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80 CHAELES STEWAET PARNELL [1885
newspapers urging him to adopt Home Eule, without, however, intimating in any manner that I had reason to hope for a favourable answer.
When I arrived in Dublin I had immediately a letter from Lord Carnarvon, inviting me and my wife, who had accompanied me to Ireland, to an official dinner at the Castle on an early day, and an immediate conversation at the Viceregal Lodge in the Phoenix Park, where he was then residing. I excused myself from going to the Castle for any purpose; I had promised long ago never to enter its portals till it was occupied by a National Government or a Government in sympathy with the aims of the people, and it would seriously impair my usefulness in conferring with the National party if I accepted Castle hospitalities. But I went immediately to the Viceregal Lodge in the park, and I had a prolonged conversation with Lord Carnarvon on the business which brought me to Ireland.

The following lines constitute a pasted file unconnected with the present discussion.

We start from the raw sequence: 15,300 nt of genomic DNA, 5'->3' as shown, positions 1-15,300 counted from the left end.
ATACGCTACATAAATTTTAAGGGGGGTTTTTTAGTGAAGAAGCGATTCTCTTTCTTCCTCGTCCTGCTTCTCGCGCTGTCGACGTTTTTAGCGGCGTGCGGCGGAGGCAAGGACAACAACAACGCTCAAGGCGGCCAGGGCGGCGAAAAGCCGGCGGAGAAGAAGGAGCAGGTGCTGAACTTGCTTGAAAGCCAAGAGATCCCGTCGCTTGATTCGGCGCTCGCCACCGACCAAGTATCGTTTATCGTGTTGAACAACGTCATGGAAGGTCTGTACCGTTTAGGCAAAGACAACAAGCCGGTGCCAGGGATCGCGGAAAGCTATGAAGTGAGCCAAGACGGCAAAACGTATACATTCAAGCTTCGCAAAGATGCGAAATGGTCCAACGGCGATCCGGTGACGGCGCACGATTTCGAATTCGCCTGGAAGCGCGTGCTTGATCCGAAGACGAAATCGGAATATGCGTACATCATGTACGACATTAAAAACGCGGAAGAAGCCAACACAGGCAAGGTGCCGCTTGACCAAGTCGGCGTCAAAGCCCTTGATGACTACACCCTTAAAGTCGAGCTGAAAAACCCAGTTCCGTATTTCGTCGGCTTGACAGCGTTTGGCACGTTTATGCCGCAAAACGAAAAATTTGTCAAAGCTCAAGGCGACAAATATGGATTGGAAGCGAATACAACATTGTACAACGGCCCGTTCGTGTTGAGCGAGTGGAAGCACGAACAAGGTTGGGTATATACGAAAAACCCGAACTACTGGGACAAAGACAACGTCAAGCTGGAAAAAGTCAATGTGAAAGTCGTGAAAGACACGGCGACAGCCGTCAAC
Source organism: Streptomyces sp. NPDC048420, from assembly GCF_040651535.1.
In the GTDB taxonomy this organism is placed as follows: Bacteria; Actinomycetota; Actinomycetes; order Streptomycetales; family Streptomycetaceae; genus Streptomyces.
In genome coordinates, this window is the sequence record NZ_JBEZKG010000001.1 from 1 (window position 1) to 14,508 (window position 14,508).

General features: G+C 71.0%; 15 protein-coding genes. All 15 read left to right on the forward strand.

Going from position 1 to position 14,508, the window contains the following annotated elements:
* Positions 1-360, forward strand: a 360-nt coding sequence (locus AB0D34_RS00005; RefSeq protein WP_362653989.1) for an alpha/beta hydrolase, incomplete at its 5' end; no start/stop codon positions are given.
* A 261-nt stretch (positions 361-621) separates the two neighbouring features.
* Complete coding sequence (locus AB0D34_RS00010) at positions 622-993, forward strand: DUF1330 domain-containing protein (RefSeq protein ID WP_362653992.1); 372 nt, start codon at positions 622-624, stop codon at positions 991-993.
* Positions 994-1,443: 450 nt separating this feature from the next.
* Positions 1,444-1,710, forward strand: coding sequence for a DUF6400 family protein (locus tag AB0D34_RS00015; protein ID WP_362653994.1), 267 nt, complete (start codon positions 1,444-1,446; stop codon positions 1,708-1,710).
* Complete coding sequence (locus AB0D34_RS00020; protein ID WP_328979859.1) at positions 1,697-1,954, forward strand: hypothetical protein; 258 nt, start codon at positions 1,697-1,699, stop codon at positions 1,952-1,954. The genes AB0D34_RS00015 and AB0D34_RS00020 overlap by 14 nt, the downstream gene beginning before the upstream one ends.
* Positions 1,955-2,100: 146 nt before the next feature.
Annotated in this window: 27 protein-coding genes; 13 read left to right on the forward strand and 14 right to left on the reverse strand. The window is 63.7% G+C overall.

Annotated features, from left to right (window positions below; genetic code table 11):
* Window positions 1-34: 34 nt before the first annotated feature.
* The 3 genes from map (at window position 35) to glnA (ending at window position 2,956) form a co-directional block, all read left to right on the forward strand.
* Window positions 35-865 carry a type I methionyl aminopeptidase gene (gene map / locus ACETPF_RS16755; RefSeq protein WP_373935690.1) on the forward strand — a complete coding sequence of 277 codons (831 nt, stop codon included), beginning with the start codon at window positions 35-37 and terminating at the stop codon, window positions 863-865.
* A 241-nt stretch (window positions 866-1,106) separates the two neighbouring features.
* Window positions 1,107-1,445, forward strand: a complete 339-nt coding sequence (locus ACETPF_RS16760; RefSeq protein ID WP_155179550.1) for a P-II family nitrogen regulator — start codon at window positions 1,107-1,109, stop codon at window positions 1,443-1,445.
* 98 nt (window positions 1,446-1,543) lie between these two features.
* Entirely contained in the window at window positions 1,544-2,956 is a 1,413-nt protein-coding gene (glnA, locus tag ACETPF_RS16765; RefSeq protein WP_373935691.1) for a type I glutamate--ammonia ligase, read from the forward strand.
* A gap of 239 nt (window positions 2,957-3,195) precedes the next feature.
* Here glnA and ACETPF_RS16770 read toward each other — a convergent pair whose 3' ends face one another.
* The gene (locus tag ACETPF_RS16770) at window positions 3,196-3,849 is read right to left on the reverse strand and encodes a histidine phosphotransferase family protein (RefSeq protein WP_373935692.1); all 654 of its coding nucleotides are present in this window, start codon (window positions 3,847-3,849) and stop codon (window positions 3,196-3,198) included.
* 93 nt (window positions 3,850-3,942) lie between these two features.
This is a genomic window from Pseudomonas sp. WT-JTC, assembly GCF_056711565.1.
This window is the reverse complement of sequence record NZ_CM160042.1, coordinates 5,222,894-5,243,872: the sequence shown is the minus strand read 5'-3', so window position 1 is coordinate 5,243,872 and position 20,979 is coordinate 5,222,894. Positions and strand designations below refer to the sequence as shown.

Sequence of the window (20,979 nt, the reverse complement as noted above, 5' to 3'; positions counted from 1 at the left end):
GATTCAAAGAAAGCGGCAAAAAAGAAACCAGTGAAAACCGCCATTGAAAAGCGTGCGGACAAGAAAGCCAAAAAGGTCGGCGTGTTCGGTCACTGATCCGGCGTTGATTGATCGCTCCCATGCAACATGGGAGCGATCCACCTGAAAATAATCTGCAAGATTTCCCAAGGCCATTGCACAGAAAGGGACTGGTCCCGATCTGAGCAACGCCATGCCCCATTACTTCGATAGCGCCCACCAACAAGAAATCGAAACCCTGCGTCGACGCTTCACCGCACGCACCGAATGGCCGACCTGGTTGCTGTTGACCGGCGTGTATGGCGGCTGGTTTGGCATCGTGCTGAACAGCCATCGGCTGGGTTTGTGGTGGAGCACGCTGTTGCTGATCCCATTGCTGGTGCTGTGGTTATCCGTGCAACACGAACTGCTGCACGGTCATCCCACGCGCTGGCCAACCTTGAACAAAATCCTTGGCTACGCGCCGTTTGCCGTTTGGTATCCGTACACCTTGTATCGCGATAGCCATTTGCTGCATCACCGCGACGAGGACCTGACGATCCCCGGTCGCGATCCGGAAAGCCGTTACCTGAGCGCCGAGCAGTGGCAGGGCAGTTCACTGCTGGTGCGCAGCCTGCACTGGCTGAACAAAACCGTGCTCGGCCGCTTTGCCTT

Lord Carnarvon was not even now prepared to pledge himself to Home Eule, but he was prepared to inquire what specific measure of self-government would satisfy Nationalists, and whether the Protestant and propertied minority could be reconciled to such a claim. He hoped to collect a body of evidence which would enable his colleagues to come to a decision on the question, and he certainly desired that the decision might be a favourable one. He repeatedly said: 'I cannot answer for my colleagues; I can answer for no one but myself. But I will submit to them whatever information I can collect, and report to you frankly what they determine/ I had urged more than once or twice that if the Government would not be prepared to go to the country with a proposal for Home Eule, which I scarcely hoped, they might authorise him to promise